Whiston and St Helens Hospital get government bail out
Two Merseyside hospitals built under a private finance initiative (PFI) are to receive a government bail out.
St Helens and Knowsley NHS Trust, which runs Whiston and St Helens hospitals, will get a share of £1.5bn government funding to help struggling NHS trusts.
PFI schemes see private firms pay to build hospitals, leaving the NHS to pay an annual fee over 25 years.
The trust, whose annual repayment fee in 2012 is £42.5m, said it was "pleased" at the news.
'Legacy of debt'
A spokesman said: "We are pleased to learn the government will make money available to support the additional costs of the rebuilding of the trust's new hospital facilities.
"This is a contribution to support the trust to meet the costs of the PFI estate."
The spokesman said the trust was awaiting "clarification and confirmation" of the amount it would receive.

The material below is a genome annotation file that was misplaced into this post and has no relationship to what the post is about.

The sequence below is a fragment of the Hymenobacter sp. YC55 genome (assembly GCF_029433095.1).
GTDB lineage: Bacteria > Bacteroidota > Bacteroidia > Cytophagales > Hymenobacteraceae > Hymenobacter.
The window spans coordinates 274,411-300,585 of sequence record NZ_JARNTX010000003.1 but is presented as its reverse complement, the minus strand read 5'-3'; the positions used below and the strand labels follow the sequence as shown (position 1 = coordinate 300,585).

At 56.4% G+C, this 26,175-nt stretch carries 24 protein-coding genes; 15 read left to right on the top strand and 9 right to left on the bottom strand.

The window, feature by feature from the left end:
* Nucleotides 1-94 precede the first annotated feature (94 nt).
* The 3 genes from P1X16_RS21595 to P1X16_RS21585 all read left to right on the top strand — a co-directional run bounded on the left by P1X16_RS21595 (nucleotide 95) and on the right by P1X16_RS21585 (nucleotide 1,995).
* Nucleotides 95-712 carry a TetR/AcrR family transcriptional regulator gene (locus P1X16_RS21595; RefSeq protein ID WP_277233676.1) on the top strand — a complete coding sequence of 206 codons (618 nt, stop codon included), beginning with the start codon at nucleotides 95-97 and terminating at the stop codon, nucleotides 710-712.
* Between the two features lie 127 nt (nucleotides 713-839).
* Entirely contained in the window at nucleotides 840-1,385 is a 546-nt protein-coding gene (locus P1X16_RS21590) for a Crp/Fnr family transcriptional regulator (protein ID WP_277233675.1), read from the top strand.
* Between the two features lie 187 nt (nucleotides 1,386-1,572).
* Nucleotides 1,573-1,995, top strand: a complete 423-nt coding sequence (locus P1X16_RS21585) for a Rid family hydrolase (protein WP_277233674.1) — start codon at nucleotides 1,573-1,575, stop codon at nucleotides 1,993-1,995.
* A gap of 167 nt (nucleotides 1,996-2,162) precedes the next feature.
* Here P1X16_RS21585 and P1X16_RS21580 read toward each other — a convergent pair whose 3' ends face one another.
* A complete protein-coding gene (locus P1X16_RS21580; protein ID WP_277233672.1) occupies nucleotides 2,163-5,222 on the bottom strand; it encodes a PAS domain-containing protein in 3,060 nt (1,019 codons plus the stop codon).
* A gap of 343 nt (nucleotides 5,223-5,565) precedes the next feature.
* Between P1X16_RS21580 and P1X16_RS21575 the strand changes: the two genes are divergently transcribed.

The Department of Health said without the funding, services at the hospitals would be put at risk.
Health Secretary Andrew Lansley said: "We need to balance the accountability of the NHS at local level to live within its means on one hand, with recognising that there is a legacy of debt for some trusts with PFI schemes."
The seven trusts to get a share of the £1.5bn are South London Healthcare, Barking, Havering and Redbridge, Peterborough and Stamford Hospitals, North Cumbria NHS Trust, Dartford and Gravesham NHS Trust and Maidstone and Tunbridge Wells NHS Trust as well St Helens and Knowsley.
Whiston Hospital underwent a £250m rebuild funded via a PFI which was completed in March 2010.
Last year more than 33,000 people signed a petition opposed to the privatisation of Whiston and St Helens hospitals.
A delegation from the Save Whiston and St Helens Hospitals presented the petition to Downing Street in September.